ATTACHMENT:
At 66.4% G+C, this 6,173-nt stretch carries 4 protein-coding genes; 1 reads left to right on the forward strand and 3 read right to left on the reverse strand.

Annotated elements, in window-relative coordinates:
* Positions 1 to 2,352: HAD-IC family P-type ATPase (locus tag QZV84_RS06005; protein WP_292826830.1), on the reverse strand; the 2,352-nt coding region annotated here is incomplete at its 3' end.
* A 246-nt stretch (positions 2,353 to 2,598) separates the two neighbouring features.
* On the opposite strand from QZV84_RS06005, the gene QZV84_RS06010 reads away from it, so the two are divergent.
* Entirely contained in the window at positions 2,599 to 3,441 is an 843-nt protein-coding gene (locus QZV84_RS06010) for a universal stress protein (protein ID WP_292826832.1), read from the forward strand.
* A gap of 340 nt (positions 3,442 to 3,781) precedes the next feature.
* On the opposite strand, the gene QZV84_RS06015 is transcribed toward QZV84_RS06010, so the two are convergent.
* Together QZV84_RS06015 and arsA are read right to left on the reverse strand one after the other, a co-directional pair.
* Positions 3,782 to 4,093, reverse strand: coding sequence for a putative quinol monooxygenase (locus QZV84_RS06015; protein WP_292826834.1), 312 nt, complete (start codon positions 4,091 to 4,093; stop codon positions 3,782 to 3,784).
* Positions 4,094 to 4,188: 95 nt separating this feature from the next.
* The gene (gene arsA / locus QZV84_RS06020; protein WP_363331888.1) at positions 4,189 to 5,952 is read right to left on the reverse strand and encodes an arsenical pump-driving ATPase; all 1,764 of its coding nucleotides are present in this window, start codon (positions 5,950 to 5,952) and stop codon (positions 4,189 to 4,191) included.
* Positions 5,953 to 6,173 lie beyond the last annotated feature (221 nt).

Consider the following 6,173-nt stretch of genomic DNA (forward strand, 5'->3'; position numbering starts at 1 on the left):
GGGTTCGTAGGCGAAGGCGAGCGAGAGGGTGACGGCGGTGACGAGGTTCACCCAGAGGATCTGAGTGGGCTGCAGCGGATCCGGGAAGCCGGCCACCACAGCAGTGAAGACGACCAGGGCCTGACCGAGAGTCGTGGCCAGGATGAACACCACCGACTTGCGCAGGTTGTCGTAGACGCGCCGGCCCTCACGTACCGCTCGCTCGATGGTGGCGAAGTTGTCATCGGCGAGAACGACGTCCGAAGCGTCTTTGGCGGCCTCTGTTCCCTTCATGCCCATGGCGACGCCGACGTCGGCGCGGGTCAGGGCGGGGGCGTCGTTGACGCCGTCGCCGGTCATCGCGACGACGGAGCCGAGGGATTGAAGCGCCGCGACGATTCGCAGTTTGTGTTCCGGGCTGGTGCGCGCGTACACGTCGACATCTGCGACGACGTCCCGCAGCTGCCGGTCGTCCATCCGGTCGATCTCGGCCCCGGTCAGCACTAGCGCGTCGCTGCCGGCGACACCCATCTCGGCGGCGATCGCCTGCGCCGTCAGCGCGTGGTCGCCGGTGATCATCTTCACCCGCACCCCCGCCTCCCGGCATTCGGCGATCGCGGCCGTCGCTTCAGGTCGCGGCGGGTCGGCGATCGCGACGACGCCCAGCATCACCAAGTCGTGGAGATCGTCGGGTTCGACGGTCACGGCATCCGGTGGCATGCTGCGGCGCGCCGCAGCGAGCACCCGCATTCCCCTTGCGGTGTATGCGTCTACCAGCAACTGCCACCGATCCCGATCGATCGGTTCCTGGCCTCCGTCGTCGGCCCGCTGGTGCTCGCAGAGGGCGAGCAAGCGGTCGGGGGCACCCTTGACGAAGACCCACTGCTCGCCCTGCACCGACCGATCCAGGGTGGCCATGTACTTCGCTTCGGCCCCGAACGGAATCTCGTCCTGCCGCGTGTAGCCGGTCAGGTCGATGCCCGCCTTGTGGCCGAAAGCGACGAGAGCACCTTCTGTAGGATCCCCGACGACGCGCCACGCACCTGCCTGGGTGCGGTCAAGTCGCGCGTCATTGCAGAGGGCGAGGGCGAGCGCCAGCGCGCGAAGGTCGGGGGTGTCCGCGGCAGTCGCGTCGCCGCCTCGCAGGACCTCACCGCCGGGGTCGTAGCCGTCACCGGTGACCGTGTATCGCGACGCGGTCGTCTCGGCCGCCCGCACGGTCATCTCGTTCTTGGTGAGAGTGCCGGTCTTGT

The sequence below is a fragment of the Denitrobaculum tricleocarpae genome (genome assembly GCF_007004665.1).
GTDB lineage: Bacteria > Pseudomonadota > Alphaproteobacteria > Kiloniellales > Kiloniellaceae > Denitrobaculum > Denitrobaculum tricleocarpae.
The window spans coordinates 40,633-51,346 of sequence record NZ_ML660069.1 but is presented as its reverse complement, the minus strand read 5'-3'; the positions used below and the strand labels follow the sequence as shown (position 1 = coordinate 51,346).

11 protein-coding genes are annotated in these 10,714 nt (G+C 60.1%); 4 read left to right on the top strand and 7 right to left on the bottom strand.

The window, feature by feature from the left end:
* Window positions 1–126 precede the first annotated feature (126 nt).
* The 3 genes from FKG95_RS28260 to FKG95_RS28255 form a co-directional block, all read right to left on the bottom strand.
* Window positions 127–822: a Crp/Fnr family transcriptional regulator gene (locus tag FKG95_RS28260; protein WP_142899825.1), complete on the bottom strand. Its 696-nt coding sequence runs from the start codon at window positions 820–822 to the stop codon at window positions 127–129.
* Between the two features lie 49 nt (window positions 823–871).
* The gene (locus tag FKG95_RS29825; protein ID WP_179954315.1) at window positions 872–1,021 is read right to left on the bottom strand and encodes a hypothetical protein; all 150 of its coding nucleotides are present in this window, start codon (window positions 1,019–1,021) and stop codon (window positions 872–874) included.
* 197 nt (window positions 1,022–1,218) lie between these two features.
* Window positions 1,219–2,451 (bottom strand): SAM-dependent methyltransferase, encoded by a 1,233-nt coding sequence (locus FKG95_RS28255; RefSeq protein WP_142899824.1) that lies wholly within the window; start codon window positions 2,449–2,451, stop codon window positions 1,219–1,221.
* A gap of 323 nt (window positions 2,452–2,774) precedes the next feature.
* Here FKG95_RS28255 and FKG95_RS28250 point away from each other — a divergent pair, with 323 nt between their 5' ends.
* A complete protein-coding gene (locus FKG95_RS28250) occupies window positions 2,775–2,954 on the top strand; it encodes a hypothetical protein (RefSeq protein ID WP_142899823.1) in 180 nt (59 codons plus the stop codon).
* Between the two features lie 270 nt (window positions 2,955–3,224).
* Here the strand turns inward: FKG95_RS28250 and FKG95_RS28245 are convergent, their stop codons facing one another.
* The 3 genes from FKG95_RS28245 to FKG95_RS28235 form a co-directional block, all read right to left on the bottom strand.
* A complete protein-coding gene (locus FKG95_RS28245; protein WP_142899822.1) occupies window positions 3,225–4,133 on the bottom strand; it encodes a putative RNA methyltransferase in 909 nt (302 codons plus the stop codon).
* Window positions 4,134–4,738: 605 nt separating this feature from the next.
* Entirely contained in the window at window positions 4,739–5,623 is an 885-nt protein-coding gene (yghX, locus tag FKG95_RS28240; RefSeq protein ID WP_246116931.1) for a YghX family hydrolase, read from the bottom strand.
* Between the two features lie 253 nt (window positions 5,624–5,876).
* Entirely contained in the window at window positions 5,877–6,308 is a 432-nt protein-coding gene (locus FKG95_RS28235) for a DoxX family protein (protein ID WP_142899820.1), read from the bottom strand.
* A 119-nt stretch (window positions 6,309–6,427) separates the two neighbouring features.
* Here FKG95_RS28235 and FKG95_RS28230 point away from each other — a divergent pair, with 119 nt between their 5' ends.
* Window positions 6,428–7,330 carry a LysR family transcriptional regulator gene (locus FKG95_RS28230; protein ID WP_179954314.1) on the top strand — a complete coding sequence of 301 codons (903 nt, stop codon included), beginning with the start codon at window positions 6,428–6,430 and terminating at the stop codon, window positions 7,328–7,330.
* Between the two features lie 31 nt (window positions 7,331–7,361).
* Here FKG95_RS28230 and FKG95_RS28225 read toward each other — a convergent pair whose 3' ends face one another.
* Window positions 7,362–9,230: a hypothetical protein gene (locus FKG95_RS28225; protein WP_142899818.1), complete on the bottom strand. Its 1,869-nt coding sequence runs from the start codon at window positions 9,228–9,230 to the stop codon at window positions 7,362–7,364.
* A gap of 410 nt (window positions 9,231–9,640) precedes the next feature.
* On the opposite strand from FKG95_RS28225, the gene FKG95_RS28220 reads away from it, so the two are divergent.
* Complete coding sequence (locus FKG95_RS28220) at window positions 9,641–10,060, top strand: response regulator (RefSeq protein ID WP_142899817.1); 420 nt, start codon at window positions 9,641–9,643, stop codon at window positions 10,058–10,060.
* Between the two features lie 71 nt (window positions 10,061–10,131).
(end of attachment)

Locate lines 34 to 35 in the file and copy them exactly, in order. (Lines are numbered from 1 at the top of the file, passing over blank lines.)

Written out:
* A complete protein-coding gene (locus FKG95_RS28245; protein WP_142899822.1) occupies window positions 3,225–4,133 on the bottom strand; it encodes a putative RNA methyltransferase in 909 nt (302 codons plus the stop codon).
* Window positions 4,134–4,738: 605 nt separating this feature from the next.